Live Review: Communion band showcase featuring Catfish and the Bottlemen, Die Mason Die, Siblings and Jamie Parisio at London Notting Hill Arts Club – 3rd March 2013
If, like TGTF, one finds oneself at a loose end in London on the evening of the first Sunday of the month, then there’s only one place to be. Communion is a monthly new music showcase held at the subterranean sweatbox of the Notting Hill Arts Club, which has hosted many a band early in their meteoric rise to fame. All but one performer tonight were new to TGTF, which begs the question: which of them will continue to grace these pages, and which will vanish into the musical ether with nary a footnote in the history books?
By coincidence, fellow North-Easter and recent review sunject at Roundhouse Rising Amy Holford (@Holfyy) is playing tonight, although her set has been and gone before TGTF arrives. Despite suffering an unknown malaise, her first proper London set is apparently well-received, her down-to-Earth Geordie charm no doubt a refreshing change from the usual London aloofness. Jamie Parisio (@j_parisio) offers up a pastoral, country-tinged set of acoustic numbers which hovers dangerously close to the dreadful banality of the recent plastic-folk revival. ‘Tangles Never Tire’ from recent EP You Promised The Sea sets the tone – downtempo, layered harmony vocals, led by acoustic guitar, thumpy drums and Parisio’s gentle, breathy vocals. All very nice, but as these pages attest, your correspondent is increasingly bored by earnest singer-songwriters these days. There’s so many of them! Join the queue, Jamie.
Siblings (@siblingstweet) liven things up a bit. The four Derbyshire lads all line up in a democratic row, lead singer bashing a minimalist drumkit, four-part harmonies sweetly swelling over guitar and banjo. Their material consists of admirably upbeat, deceptively simple ditties such as recent single ‘Colours’ – a fluffy, uplifting meringue of a song, jolly banjo and falsetto harmonies skipping weightlessly from one triumphant refrain to the next. Soused in Simon and Garfunkel with a seasoning of Givers, such Carib-jangle optimism comes as a refreshing, feel-good blast: a coble of hope in a sea of faux, privileged despair.
Like dogs and their owners, can a similarity be discerned between the character of a band and that of their fans? If so, Die Mason Die (@DieMasonDie) are vain, drunken boors, obsessed with papping themselves in the piercing and unflattering light of a thousand cameraphones. Yes, TGTF finds itself trapped behind a group of who at first appear to be Die Mason Die’s biggest fans – they know the musicians’ names and whoop loudly at the end of every song, even stretching to an impromptu “Happy birthday to Stefan,” at one point. Yet when the music is playing they appear completely disinterested, ignorantly braying meaningless self-congratulatory platitudes at each other, to the detriment of anyone who has actually turned up – apparently somewhat unfashionably – to listen to some music.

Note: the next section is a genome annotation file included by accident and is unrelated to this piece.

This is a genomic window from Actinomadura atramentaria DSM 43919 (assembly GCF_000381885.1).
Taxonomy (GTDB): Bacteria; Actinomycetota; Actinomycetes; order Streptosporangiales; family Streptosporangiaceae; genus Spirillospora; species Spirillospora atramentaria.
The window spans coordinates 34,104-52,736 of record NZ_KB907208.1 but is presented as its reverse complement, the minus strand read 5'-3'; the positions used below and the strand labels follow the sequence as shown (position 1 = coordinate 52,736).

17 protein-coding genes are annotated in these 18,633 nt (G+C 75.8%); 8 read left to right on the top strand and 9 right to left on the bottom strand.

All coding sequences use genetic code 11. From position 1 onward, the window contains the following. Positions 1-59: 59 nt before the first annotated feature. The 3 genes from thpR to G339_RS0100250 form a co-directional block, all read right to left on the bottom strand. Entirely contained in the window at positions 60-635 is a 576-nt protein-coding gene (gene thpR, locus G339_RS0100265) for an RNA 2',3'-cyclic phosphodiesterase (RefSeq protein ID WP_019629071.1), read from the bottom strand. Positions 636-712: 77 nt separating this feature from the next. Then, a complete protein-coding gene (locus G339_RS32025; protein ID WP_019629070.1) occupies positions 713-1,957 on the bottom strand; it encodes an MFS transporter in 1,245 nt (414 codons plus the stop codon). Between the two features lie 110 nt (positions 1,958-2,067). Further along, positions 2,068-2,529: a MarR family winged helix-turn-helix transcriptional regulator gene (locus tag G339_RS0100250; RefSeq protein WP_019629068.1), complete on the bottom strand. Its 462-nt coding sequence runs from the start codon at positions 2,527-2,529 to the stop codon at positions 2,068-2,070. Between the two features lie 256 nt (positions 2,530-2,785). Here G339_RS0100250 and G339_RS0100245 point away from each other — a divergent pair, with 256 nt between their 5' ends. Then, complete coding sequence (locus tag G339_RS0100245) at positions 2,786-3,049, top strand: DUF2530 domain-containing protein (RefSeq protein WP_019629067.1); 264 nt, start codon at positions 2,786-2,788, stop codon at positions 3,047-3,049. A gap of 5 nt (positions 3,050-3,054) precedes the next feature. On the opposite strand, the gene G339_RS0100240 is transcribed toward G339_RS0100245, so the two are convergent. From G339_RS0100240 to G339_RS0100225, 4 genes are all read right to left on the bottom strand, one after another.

Eventually TGTF is forced to push as far towards the front as is necessary for the PA to drown out the miscreants: surprisingly far forward, it turns out. Such distractions are a shame, because when the music is properly audible, it becomes apparent that Die Mason Die are a very competent band led by the startling voice of Samuel Mason, whose timbre falls somewhere between the growl of a female lioness whose cubs are being threatened by a pack of ravenous hyenas, and the roar of a nearby nuclear explosion. In other words, pretty powerful stuff. The songs themselves run the gamut between down tempo, reverb-heavy dirges and slightly more uptempo, reverb-heavy dirges, high on atmospherics and mystical musings. The band are good, but the star here is Mason himself: with that astonishing voice and world-weary temperament, one gets the impression that there are many good things to come from him.
After a nouvelle-cuisine undercard of mouthwatering but delicate morsels, to wrap up the night we have the counterpoint in Catfish and the Bottlemen (@TheBottlemen). There’s something of Spinal Tap about them – the superbly-named Van McCann shakes his mop-top as if to prove it’s not a toupée, all the guitars are white, the musicians dressed in black, and they rock out. Hard. The music is noisy, relentless and infused with a youthful jollity that makes their live show such a thrilling watch. There’s flashes of Libertines decadence and Alex Turner‘s provincial sneer, but Catfish and the Bottlemen’s true passion is clearly the rockier side of the road, so there’s a splash of early Strokes naïveté mixed in with a penchant for widescreen guitars which could be stolen from any number of stadium rock bands from the last decade or so.
They’ve got nearly everything covered – great frontman, distinctive look, exciting live show – the only thing that needs a bit of work is the songwriting. The songs can sound a little too similar, the arrangements a little too stop-start formulaic, to really make the most of the potential of the performers. The humdrum production and dated effects of The Beautiful Decay EP doesn’t do them any favours, either. But a track like ‘Tyrants’ prove that the band can deliver on their potential: it shifts through several gears, at each stage ticking the relevant box of emotion and instrumentation. Anyone pondering the future of British guitar music should add Catfish and the Bottlemen to the list.